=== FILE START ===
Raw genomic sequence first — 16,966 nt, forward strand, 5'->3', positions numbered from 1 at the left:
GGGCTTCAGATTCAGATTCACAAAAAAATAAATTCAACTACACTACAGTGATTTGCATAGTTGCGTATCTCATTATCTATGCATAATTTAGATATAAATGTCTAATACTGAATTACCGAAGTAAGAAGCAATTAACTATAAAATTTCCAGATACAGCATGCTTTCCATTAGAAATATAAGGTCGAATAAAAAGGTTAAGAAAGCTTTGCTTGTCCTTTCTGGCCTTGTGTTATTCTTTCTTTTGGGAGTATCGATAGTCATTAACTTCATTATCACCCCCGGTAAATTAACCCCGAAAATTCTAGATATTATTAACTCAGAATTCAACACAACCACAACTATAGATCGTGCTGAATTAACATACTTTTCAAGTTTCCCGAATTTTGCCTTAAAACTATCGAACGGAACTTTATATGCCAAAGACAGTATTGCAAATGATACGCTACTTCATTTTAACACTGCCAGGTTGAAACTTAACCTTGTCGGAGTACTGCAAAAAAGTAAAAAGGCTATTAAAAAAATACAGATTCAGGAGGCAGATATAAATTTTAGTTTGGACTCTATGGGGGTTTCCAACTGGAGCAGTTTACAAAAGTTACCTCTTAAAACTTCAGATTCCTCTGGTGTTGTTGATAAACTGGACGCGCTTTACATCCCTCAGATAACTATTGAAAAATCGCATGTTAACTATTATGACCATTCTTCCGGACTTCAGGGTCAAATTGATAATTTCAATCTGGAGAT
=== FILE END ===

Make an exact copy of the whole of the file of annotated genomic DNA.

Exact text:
Raw genomic sequence first — 16,966 nt, forward strand, 5'->3', positions numbered from 1 at the left:
GGGCTTCAGATTCAGATTCACAAAAAAATAAATTCAACTACACTACAGTGATTTGCATAGTTGCGTATCTCATTATCTATGCATAATTTAGATATAAATGTCTAATACTGAATTACCGAAGTAAGAAGCAATTAACTATAAAATTTCCAGATACAGCATGCTTTCCATTAGAAATATAAGGTCGAATAAAAAGGTTAAGAAAGCTTTGCTTGTCCTTTCTGGCCTTGTGTTATTCTTTCTTTTGGGAGTATCGATAGTCATTAACTTCATTATCACCCCCGGTAAATTAACCCCGAAAATTCTAGATATTATTAACTCAGAATTCAACACAACCACAACTATAGATCGTGCTGAATTAACATACTTTTCAAGTTTCCCGAATTTTGCCTTAAAACTATCGAACGGAACTTTATATGCCAAAGACAGTATTGCAAATGATACGCTACTTCATTTTAACACTGCCAGGTTGAAACTTAACCTTGTCGGAGTACTGCAAAAAAGTAAAAAGGCTATTAAAAAAATACAGATTCAGGAGGCAGATATAAATTTTAGTTTGGACTCTATGGGGGTTTCCAACTGGAGCAGTTTACAAAAGTTACCTCTTAAAACTTCAGATTCCTCTGGTGTTGTTGATAAACTGGACGCGCTTTACATCCCTCAGATAACTATTGAAAAATCGCATGTTAACTATTATGACCATTCTTCCGGACTTCAGGGTCAAATTGATAATTTCAATCTGGAGAT